i normally respect writers from the village voice and here im impressed that the writer does not fall into the same discursive slump when talking about mission to mars which is brilliant and has been lauded by most of the european film community.  but why such a sophisticated writer with clearly an impressive knowledge of cinema is gushing about a movie that is really a drug movie disguised as a space movie (ohhhh stars perty...) is beyond me.  anyone who has logged enuff screening hours or marathon watched dexter breaking bad or mad men could have predicted every story beat in a film that technologically is much less sophisticated than it appears to be.   it makes nolans work on inception seem genius by comparison.   as soon as clooney tethers himself to bullock we know we are gonna get her story in the form of obligatory exposition.   we know we are going to get the theme handed to us with a bow.   this is a case where the syntax or the style of the movie is enuff to distract from its semantic emptiness.  cuarons work is meditative in the worst sense of the word.  it doesnt matter what any of it means as long as you feel something.  in that case why make a movie? just go film giant tibetan bells ringing in tandem and you have the same results.  and dont get me started on clooneys ghost...who didnt see that entire moment coming the instant clooney was lost to the void? 


"Gravity" is not something of a revelation or a visionary breakthrough.  Those comparing it to 2001: A Space Odyssey are doing a disservice to Kubrick and showing their superficial understanding of that movie. 

Firstly, Kubrick helped pioneer effects photography on 2001 LONG before computers created CGI and before ILM ever existed.   His visual trickery is without a doubt a milestone in cinema.

As  visual effects artist myself, I can say without a doubt that the CGI environment in "Gravity" is minimalist at best.  There is no real challenge here depicting space within the confines of a computer.  Do some motion tracking with faces that are attached to 3D models, and then reverse the technique and add real bodies where people least expect them.  It does not take a lot of work to create bump maps or texture maps to create the visuals in "Gravity."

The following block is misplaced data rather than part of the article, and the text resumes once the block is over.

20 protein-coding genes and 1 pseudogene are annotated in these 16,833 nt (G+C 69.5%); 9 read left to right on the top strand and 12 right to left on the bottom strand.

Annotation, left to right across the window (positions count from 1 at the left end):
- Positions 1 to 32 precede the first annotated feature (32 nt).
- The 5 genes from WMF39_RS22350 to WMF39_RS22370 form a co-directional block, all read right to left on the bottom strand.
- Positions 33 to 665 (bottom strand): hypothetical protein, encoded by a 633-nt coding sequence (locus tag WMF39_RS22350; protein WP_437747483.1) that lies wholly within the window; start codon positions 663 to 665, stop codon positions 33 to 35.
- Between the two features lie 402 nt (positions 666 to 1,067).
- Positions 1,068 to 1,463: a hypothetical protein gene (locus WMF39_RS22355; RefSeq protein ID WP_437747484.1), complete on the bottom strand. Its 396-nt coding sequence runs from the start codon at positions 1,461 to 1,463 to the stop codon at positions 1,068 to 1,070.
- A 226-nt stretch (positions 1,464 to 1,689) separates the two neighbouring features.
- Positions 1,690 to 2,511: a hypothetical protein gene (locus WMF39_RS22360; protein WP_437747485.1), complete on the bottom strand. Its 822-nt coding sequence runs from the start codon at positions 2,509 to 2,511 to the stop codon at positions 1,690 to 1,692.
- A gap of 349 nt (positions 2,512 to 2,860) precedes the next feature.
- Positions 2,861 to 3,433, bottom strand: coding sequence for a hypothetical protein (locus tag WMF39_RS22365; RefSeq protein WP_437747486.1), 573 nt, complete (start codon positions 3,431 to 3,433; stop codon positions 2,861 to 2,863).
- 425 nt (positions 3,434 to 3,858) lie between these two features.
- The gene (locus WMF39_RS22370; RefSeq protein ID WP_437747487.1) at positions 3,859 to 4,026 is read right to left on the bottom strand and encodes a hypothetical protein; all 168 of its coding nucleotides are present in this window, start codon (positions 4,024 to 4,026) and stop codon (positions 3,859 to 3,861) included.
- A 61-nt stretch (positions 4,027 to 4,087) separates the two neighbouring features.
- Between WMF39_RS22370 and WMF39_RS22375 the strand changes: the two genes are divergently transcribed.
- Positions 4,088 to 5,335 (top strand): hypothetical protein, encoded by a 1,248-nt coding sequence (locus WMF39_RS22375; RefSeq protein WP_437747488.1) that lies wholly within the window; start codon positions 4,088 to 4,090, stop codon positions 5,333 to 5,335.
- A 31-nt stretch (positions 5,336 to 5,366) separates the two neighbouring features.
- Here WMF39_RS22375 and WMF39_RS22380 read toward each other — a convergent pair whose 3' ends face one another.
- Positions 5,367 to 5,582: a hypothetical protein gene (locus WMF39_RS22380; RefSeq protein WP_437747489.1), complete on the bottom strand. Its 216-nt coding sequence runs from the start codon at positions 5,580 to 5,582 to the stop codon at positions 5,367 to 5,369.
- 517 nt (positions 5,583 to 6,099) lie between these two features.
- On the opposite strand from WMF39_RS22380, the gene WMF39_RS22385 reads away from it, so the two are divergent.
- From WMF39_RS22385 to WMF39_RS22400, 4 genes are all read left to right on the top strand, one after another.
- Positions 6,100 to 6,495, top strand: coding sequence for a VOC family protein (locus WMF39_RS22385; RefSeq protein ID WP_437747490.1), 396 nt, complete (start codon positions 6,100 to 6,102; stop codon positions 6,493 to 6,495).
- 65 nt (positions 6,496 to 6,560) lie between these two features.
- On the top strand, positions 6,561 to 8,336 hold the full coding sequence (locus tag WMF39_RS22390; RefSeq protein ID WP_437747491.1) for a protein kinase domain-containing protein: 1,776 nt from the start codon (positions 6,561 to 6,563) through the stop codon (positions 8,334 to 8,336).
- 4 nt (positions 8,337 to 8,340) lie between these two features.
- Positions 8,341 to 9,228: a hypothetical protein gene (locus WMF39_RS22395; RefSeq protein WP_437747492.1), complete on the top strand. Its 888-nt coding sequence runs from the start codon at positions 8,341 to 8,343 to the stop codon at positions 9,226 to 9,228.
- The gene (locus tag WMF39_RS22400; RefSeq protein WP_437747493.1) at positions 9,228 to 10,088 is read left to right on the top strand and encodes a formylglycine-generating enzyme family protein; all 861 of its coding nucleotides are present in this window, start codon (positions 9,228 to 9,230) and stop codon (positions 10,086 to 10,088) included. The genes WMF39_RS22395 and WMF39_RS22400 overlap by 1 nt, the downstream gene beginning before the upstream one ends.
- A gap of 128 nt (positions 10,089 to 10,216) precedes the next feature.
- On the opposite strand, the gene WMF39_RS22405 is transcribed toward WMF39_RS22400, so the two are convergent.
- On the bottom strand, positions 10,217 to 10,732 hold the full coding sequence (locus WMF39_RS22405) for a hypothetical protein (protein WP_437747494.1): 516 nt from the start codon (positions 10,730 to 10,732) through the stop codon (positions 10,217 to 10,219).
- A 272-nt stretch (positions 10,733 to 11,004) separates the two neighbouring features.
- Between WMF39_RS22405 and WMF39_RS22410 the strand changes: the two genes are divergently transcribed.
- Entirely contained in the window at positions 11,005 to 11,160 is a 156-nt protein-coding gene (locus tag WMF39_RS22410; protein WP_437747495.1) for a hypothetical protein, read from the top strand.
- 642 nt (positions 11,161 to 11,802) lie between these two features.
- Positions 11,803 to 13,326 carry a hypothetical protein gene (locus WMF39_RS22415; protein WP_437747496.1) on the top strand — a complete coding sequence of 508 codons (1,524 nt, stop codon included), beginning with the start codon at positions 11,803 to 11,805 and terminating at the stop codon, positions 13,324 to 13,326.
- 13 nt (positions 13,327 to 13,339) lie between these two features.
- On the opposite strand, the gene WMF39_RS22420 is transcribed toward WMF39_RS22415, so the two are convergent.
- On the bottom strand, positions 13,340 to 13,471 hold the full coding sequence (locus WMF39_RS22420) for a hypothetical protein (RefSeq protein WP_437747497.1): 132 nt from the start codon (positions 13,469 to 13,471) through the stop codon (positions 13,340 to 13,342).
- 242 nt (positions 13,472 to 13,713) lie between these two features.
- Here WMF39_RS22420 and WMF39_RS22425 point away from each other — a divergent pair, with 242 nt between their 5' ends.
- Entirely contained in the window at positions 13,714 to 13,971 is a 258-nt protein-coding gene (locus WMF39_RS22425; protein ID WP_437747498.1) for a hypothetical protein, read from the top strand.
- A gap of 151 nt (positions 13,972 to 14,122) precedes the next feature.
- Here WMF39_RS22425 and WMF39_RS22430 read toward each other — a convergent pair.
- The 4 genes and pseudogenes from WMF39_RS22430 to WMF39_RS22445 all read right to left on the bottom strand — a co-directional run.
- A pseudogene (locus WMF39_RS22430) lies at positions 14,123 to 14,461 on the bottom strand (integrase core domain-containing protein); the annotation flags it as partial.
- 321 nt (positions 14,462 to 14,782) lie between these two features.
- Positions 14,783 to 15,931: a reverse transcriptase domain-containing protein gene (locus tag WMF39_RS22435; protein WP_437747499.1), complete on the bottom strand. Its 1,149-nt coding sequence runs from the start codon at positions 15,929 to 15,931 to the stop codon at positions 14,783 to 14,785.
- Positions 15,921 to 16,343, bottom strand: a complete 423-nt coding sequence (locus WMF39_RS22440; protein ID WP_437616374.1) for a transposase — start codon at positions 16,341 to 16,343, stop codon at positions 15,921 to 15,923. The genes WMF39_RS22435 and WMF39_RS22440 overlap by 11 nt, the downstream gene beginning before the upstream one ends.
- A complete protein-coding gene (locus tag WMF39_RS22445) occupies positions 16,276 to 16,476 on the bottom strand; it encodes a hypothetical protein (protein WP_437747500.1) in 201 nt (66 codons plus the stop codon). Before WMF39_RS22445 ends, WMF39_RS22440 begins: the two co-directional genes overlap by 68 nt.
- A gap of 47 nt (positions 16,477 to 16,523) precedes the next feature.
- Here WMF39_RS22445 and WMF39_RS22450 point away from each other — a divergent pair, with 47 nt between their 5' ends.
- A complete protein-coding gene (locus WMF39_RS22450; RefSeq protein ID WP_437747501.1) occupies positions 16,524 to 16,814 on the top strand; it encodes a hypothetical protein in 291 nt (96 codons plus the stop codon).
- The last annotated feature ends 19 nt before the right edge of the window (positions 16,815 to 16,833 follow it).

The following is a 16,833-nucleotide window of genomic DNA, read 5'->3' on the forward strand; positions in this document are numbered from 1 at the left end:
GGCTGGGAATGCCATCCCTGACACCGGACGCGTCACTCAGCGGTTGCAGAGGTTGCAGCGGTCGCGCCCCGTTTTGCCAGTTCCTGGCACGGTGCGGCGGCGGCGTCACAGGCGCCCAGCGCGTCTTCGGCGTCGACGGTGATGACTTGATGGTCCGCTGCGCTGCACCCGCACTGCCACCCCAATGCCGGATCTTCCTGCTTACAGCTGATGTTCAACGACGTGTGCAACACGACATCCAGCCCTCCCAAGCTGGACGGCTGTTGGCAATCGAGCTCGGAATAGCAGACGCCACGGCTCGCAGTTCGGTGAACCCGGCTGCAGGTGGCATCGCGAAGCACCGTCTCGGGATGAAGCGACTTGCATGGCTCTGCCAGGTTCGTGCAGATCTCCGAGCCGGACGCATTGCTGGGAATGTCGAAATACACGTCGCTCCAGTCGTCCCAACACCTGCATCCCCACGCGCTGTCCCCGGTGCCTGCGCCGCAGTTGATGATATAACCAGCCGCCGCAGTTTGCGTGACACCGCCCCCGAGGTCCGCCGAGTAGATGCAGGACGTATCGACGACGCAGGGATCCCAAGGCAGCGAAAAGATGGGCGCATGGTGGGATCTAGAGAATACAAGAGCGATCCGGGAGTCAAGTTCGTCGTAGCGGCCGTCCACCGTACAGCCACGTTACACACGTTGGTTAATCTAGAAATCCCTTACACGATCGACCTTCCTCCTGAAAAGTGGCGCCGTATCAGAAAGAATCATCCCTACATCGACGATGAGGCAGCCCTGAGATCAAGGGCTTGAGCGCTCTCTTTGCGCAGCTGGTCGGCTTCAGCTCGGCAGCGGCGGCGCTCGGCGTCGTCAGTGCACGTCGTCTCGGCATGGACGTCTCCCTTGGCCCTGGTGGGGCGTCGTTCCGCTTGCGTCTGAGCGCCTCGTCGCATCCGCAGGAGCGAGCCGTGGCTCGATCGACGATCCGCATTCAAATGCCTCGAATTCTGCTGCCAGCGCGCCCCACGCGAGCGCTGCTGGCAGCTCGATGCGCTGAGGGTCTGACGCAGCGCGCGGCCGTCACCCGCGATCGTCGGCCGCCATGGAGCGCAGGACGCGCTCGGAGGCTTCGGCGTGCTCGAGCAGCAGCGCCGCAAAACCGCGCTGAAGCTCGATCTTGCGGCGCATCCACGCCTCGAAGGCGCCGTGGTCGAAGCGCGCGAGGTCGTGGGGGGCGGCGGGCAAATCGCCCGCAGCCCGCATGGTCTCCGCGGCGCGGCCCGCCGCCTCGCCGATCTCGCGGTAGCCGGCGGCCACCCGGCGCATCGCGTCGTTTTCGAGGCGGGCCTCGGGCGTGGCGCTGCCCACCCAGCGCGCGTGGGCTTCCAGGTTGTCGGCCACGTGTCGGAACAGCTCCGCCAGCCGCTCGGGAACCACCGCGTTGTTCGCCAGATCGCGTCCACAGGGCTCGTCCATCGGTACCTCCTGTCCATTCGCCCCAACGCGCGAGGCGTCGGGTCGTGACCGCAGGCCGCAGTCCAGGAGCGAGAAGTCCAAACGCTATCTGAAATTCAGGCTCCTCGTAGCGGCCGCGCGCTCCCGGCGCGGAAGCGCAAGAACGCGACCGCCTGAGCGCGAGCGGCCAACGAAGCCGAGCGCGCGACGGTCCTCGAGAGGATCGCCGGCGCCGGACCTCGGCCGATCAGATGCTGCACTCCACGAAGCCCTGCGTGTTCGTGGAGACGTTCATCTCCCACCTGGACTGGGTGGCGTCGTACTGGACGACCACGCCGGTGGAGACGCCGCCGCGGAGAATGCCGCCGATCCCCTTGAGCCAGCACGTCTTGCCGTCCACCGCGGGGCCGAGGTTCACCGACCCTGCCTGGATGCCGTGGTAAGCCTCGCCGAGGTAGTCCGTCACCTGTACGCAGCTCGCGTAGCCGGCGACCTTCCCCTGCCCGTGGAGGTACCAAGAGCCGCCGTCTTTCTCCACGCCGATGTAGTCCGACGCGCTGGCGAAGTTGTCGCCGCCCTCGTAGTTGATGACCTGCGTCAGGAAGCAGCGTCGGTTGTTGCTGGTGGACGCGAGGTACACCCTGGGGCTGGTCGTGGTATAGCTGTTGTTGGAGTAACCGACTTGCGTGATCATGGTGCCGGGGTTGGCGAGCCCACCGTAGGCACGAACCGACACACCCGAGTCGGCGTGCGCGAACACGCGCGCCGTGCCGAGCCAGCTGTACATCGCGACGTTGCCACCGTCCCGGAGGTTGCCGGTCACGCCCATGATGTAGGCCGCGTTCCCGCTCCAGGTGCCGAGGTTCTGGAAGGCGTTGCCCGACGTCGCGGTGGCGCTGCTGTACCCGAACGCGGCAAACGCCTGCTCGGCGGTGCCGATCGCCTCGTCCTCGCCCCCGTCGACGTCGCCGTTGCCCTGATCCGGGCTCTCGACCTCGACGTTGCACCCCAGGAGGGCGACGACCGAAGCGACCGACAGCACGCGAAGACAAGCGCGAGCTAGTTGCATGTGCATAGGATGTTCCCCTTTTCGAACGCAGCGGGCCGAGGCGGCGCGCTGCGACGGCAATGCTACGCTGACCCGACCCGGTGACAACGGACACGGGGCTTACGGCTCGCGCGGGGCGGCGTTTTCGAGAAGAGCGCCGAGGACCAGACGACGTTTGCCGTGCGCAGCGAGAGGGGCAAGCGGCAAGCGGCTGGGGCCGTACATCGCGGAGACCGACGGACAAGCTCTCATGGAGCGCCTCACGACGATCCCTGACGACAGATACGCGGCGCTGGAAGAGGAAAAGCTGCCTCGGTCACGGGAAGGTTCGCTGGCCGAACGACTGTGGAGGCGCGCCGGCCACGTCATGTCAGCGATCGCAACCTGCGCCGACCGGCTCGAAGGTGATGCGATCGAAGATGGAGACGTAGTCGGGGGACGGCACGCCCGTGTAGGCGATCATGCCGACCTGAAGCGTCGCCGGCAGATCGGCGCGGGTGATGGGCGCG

The miniature photography was far more complicated in 2001 to simulate orbiting and transit in space and at the same time to execute a convincing lighting scheme.  Kubrick would have killed to have had a computer that could have generated the models that he used.  It would have taken way less time.  But seeing his reaction to importing real rocks from Vietnam to England on Full Metal Jacket, Kubrick probably would have rejected the use of the computer anyway unless it ultimately meant his inability to shoot a movie.

Kubrick also rigorously studied the physical laws of space with Clarke as his guide to depict realistically conditions in space.  Cuaron who is supposed to be the son of a Engineer doesn't even seem to pay respect to basic laws of motion and force.  Wherever he feels like subjugating physics to emotion, he does so -- including the shot of Bullock standing up on a beach after many hours of weightlessness and escaping a module that surely would have caused her to have experienced the bends. 

Kubrick did not do this.  He grounded man's encounter with the fantastic within the construct of known physical laws.

In the end, "Gravity" is a predictable, elaborate, and expensive screensaver which strives to invoke awe and mystery while duping its audience into thinking it has a shred of physical reality.   It doesn't.   


@villagevoice I saw "Gravity" 3D IMAX..WOW..what visuals! Ducked many times..things coming at me! I recommend IMAX.


@villagevoice just the preview fills you with apprehension worse than riding the coaster on the stratosphere in vegas

Dorine Walski
Dorine Walski

Agreed. Have seen it twice already. Can't get enough.


@villagevoice @kingkroba saw the premiere...insanely mesmerizing film to watch. Story lacked but the film itself was pure eye candy.